Seal, a meat-eating mammal found in all oceans of the world, but most abundant in Arctic and Antarctic waters. Some seals swim up rivers, and a few are found only in freshwater lakes. Probably the best-known seal species is the Californian sea lion, which is often trained to perform tricks. It is the species most often found in zoos.Seals are skillful swimmers and divers.
Some species of seals are hunted commercially—more for their blubber (fat) and pelts than for their flesh. The fur of some species is popular for fashionable wearing apparel; the hide of other species is used for leather. Oil rendered from the blubber goes mainly into soap. Seal flesh is eaten by Aleuts and was once a welcome food for seafarers. In some localities the flesh is utilized for fertilizer and animal feed. Eskimos have traditionally depended largely on seal, which they hunt with harpoons, for food, clothing, and hides for tents and boats.
Seals along with the walrus make up the taxonomic group Pinnipedia. Some authorities use the term “seal” in referring to all members of the group. For information on the walrus,
|Facts in brief about seals|
|Names: male, bull; female, cow; young, calf, pup, or whelp; group, herd or pod.|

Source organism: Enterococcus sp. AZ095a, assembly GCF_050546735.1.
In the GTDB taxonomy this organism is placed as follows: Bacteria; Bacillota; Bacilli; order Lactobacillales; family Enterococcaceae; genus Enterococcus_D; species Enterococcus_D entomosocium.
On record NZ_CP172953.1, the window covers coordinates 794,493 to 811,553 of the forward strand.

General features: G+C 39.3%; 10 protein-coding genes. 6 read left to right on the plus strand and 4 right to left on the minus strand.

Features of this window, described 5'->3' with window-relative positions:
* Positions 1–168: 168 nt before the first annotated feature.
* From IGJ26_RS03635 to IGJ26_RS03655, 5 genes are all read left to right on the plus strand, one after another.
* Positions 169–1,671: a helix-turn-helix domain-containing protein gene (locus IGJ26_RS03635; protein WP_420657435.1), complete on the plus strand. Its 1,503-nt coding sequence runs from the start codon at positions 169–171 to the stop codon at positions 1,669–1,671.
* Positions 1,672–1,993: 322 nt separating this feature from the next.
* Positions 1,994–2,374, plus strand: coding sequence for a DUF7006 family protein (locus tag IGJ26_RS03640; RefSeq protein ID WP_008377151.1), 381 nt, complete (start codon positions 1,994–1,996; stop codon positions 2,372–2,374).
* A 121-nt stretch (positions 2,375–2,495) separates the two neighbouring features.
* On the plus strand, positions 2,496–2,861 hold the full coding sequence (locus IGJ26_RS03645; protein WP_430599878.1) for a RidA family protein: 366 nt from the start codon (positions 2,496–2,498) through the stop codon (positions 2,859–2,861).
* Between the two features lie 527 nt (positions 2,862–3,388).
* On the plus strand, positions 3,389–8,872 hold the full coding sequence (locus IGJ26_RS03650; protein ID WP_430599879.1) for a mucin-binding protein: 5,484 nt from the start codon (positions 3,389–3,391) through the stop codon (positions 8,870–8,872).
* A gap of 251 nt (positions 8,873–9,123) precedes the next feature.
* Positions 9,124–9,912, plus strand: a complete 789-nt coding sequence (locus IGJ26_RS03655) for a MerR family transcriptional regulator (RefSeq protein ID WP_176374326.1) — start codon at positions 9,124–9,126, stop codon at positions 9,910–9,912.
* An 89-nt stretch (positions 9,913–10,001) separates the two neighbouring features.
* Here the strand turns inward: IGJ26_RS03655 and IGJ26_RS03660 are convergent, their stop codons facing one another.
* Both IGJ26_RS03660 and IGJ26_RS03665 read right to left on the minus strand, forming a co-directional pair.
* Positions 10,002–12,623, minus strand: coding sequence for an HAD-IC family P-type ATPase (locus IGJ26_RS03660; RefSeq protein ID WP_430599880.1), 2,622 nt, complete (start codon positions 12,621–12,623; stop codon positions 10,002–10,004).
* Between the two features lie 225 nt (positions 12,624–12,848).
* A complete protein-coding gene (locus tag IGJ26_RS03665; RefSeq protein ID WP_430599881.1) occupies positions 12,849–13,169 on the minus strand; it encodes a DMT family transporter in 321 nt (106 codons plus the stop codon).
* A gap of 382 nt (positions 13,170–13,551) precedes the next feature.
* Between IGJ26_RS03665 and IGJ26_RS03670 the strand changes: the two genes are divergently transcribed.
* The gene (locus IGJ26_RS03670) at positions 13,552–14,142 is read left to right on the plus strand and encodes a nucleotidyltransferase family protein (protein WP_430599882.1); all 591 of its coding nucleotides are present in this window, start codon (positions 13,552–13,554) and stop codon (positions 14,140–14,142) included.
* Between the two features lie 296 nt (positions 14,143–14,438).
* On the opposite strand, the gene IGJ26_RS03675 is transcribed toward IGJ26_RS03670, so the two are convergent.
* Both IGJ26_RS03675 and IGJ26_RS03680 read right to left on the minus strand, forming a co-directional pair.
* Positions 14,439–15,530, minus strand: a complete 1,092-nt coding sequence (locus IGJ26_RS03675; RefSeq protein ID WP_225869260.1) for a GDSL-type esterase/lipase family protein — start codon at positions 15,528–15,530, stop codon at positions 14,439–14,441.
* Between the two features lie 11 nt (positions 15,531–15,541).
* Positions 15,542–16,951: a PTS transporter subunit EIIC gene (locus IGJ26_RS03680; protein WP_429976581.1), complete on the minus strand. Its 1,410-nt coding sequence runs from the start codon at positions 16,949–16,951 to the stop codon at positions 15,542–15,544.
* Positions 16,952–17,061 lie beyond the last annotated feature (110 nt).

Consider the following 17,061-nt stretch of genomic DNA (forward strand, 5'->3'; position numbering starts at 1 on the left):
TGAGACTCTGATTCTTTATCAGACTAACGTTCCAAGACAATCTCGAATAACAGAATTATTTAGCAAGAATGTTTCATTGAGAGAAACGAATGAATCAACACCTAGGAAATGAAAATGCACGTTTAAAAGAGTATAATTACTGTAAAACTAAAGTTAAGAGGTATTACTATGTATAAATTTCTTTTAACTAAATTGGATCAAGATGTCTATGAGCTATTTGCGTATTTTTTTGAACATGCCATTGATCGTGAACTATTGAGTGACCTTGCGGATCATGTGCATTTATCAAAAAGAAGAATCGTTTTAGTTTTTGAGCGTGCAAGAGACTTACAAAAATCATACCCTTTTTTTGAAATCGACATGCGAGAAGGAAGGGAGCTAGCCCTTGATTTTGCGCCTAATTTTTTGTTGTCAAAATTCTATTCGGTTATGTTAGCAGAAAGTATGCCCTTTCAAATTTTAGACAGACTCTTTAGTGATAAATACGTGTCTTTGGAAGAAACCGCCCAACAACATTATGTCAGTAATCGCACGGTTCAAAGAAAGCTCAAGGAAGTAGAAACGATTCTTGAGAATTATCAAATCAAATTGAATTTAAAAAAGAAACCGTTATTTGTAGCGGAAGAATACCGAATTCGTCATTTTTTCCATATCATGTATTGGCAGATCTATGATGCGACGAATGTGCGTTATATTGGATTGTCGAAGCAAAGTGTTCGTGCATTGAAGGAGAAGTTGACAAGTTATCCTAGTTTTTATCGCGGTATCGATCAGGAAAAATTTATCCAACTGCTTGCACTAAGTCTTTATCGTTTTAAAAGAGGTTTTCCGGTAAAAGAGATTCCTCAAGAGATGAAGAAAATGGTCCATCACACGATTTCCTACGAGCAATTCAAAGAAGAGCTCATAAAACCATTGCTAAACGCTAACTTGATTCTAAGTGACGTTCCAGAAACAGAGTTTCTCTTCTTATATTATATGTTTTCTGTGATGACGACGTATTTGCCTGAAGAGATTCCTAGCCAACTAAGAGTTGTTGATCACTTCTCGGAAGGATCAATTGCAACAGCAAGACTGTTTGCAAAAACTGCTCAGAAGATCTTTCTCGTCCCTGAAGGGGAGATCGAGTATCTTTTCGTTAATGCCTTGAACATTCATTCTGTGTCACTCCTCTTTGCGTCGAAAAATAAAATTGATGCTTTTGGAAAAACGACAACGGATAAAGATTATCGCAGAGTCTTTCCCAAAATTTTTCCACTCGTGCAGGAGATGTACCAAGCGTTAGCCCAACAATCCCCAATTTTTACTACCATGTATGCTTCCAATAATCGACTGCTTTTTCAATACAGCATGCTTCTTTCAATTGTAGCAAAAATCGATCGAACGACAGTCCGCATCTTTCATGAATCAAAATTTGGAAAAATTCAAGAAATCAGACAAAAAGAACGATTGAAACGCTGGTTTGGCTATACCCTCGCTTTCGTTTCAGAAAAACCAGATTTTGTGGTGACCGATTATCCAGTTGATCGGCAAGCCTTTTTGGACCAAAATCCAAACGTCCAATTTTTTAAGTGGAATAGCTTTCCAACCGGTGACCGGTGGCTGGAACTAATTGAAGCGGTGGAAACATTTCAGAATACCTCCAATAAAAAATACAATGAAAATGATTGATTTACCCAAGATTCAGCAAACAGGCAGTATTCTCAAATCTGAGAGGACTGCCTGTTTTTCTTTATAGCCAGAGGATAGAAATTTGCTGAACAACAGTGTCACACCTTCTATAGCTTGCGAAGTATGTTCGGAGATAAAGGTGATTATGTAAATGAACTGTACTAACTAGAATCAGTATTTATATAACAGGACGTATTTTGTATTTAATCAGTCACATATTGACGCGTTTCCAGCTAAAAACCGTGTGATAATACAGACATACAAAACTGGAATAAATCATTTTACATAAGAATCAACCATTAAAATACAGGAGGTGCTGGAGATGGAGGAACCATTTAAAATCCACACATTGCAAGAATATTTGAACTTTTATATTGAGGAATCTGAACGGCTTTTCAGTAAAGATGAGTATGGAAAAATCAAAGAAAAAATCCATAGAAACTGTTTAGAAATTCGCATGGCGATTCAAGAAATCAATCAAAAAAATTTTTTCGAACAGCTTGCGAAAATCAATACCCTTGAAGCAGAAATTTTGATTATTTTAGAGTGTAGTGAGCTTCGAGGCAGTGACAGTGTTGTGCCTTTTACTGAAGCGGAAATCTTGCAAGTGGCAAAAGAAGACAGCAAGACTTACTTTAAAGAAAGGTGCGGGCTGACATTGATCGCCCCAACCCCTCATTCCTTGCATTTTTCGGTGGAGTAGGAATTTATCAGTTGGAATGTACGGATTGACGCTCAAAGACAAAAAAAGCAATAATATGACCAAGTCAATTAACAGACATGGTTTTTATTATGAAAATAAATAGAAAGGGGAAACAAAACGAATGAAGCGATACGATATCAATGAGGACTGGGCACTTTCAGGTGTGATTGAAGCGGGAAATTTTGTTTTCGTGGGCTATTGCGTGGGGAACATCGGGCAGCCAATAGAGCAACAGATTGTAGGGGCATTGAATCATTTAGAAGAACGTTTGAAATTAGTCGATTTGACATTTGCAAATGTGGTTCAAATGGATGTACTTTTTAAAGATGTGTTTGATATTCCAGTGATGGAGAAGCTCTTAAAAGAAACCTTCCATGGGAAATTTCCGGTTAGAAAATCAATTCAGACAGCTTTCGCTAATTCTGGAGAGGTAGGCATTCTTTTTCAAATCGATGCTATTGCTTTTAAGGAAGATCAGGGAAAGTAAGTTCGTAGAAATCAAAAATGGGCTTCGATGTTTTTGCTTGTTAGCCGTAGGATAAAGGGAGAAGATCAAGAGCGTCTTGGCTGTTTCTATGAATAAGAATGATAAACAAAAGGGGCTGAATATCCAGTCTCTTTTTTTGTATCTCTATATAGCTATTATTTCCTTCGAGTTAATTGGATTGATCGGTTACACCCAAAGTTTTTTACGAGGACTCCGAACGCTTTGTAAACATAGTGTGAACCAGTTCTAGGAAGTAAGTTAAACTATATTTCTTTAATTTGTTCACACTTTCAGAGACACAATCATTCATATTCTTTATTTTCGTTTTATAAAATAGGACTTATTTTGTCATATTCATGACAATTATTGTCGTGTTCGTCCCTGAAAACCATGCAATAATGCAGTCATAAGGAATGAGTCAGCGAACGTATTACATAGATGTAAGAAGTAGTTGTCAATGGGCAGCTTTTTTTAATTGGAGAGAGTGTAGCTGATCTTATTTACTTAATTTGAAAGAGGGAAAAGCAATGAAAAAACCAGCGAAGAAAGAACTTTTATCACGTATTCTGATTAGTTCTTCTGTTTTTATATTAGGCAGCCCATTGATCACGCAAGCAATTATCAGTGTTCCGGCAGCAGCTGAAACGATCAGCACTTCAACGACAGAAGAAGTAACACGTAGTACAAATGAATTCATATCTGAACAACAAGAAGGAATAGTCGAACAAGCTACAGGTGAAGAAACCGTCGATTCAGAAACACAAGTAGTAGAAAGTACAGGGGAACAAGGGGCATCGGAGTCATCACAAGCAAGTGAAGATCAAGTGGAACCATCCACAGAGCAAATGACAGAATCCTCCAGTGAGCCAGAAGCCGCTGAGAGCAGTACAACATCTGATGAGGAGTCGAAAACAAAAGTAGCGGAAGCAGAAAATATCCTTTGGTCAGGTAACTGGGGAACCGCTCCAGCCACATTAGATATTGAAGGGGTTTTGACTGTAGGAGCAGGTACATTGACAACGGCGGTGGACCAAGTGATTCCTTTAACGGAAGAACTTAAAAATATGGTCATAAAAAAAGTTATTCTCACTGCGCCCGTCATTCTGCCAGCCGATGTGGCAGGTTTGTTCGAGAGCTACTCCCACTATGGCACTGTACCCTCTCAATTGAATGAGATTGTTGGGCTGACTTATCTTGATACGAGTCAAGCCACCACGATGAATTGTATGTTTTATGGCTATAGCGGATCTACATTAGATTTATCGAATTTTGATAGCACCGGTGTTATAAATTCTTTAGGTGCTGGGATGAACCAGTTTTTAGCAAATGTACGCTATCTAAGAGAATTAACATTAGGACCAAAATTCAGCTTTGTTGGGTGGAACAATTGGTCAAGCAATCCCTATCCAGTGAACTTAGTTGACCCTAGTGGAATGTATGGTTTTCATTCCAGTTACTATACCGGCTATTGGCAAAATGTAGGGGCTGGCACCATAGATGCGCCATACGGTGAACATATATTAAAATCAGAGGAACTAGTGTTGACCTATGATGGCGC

|Gestation period: About 8 to 12 months, depending on the species.|
|Number of newborn: Usually 1, rarely 2.|
|Length of life: 40 years or more.|
|Where found: Along the coasts of most continents; a few kinds in freshwater lakes and inland seas.|
|Scientific classification: Seals make up a group of animals called the pinnipeds. Traditionally, they have been classified as a suborder of the order Carnivora, which includes such land mammals as bears, cats, and dogs. Some zoologists consider the seals a separate order, Pinnipedia. Fur seals and sea lions belong to the eared seal family, Otariidae. Earless seals make up the family Phocidae. Walruses belong to the walrus family, Odobenida. The northern elephant seal is Mirounga angustirostris, and the southern elephant seal is M. leonina. The harbor seal is Phoca vitulina. The hooded seal is Cystophora cristata, and the crabeater seal is Lobodon carcinophagus.|